NY Times: What ‘Snowflakes’ Get Right About Free Speech
In The New York Times, Ulrich Baer, the Vice Provost of Diversity at New York University, advocates restricting our free speech in order to protect the feelings of snowflakes:
“This exchange, conveyed to me by the Russian literature scholar Victor Erlich some years ago, has stayed with me, and it has taken on renewed significance as the struggles on American campuses to negotiate issues of free speech have intensified — most recently in protests at Auburn University against a visit by the white nationalist Richard Spencer. …
The idea of freedom of speech does not mean a blanket permission to say anything anybody thinks. It means balancing the inherent value of a given view with the obligation to ensure that other members of a given community can participate in discourse as fully recognized members of that community. Free-speech protections — not only but especially in universities, which aim to educate students in how to belong to various communities — should not mean that someone’s humanity, or their right to participate in political speech as political agents, can be freely attacked, demeaned or questioned. …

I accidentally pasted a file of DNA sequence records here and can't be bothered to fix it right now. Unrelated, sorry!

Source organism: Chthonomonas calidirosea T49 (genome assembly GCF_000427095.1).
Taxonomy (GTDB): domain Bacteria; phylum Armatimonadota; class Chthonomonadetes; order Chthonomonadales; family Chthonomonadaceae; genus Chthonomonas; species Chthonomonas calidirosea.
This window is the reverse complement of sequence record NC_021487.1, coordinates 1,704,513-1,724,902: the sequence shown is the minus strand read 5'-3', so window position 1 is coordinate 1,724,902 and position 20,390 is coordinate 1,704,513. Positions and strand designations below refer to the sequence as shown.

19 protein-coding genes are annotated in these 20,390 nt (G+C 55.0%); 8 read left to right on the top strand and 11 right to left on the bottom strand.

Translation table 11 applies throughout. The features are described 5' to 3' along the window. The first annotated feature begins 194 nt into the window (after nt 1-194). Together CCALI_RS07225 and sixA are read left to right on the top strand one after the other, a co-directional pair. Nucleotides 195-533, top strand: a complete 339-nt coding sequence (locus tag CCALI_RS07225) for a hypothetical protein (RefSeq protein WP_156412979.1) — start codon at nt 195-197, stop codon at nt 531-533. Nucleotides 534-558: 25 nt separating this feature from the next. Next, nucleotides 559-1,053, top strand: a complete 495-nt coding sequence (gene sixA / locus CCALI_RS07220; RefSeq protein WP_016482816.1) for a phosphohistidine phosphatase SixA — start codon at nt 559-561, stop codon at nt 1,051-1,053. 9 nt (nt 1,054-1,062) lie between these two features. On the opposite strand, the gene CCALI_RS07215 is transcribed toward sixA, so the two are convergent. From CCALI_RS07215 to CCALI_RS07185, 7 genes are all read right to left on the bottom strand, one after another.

We should recognize that the current generation of students, roundly ridiculed by an unholy alliance of so-called alt-right demagogues and campus liberals as coddled snowflakes, realized something important about this country before the pundits and professors figured it out. …
Freedom of expression is not an unchanging absolute. When its proponents forget that it requires the vigilant and continuing examination of its parameters, and instead invoke a pure model of free speech that has never existed, the dangers to our democracy are clear and present. …”
The exchange captured in the media and alluded to in The New York Times was about sexual assault on college campuses. The topic was raised by several of the female student protesters.
Naturally, I brought up the case of Lauren Burk who was abducted on the Auburn University campus and who was brutally murdered by Courtney Lockhart in 2008. I repeatedly asked the crowd of snowflakes if they were familiar with that story. None of them had ever heard of Lauren Burk.
The snowflakes wanted to scream at us about “racism” and “sexual assault,” but none of them showed any interest in debating specific incidents of sexual assault on Auburn’s campus. They weren’t familiar with ACJIC statistics on interracial rape in Alabama either. Later in the evening, I brought up the fact that several Auburn University football players had been murdered in recent years and that many others had been suspended from the team for criminal behavior. That was a sore subject too.
Instead of challenging students with uncomfortable facts, some in the media and academica would prefer to strip us of our constitutional rights and banish our voices from public spaces. The ignorance and sensitivity that we saw in Auburn as well as the questions which were raised in the Q&A session was a reminder of just how long a single point of view has prevailed there.